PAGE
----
Kim Phillips-Fein

  • Another Country

    Economic crises get the jeremiads they deserve. More than a hundred years ago, with the labor uprisings of the Lower East Side as a backdrop, Jacob Riis published How the Other Half Lives; the 1930s saw an outpouring of writing chronicling the Depression as a betrayal of American promise; in the early 1960s, Michael Harrington wrote The Other America, an impassioned exposé of poverty in the midst of abundance. Just a few years earlier, John Kenneth Galbraith had deplored the inane commercialism of 1950s America in The Affluent Society. And in the early aughts, Barbara Ehrenreich’s Nickel and

  • Cuts to the Quick

    Ordinary words can undergo strange transformations when they are used in politics. Outside of its economic context, the word austerity connotes something stern, bleak, undecorated, pared back to its elements. But the whole concept of cutting government programs during a recession—in other words, precisely when people may need them the most—seems not just strict but cruel. For example, New York City, in the aftermath of the 1975 fiscal crisis, laid off nearly a thousand firefighters—even though neighborhoods in the South Bronx and Brooklyn were in the midst of what later scholars have described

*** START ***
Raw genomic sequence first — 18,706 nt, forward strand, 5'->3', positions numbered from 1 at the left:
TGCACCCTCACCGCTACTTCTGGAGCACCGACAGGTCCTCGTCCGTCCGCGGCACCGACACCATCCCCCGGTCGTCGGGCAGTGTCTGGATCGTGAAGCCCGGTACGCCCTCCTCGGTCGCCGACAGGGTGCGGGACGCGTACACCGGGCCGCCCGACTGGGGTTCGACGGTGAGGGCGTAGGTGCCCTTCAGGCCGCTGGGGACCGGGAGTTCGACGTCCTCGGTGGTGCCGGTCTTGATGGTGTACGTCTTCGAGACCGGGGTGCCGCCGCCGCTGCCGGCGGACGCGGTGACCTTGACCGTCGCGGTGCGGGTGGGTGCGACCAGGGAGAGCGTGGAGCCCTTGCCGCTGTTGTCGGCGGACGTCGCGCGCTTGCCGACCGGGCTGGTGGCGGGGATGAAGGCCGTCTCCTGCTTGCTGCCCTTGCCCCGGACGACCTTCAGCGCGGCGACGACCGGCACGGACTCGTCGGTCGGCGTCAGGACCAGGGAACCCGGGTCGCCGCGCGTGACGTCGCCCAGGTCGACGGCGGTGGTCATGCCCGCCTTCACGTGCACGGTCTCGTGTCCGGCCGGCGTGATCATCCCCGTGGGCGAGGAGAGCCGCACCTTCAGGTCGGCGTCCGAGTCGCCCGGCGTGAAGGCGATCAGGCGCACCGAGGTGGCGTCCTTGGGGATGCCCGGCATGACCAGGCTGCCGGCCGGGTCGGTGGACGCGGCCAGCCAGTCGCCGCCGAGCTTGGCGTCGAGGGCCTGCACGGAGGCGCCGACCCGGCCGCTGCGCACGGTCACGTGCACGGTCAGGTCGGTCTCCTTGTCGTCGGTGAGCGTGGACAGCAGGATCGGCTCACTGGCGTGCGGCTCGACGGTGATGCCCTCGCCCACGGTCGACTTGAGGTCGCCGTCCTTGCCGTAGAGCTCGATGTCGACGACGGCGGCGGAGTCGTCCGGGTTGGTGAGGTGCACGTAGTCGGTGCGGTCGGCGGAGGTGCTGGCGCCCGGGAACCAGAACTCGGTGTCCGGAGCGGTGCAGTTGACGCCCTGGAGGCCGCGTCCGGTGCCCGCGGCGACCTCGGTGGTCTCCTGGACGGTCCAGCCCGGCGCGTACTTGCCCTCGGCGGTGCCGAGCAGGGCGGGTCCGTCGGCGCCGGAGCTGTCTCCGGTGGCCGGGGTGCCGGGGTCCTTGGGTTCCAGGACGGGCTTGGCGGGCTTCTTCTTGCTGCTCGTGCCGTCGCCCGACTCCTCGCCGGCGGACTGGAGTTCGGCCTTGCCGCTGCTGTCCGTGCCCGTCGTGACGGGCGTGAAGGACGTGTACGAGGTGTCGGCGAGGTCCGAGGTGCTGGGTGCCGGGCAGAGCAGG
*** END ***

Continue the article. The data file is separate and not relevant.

• Right from the Start

    It would surely trouble John Boehner to hear it, but Karl Marx’s old aphorism about history happening the first time as tragedy, the second as farce has rarely applied with as much force as it does to today’s conservative movement. The GOP wave that swept Boehner into the House speakership in November struck pundits as a historic departure, but it’s actually part of the broader half-century conservative revolt against the idea of government. Fifty years ago, when Ronald Reagan was jaunting around the country giving speeches for General Electric, he denounced progressive taxation as tantamount

  • Imprisoner’s Dilemma

    The world’s largest jail is the Twin Towers Correctional Facility of Los Angeles, which occupies two peach-colored structures in the center of the city. Within those walls are two gymnasiums, kitchens capable of serving seventeen thousand meals a day, medical and mental-health wards, and, of course, the inmates’ quarters—which are straight out of Michel Foucault’s darker imaginings, heptagons with a single security guard in the middle surveying ninety-six cells at once through glass doors and with video cameras. Five stories high, the jail connects its floors via an enclosed yard area with a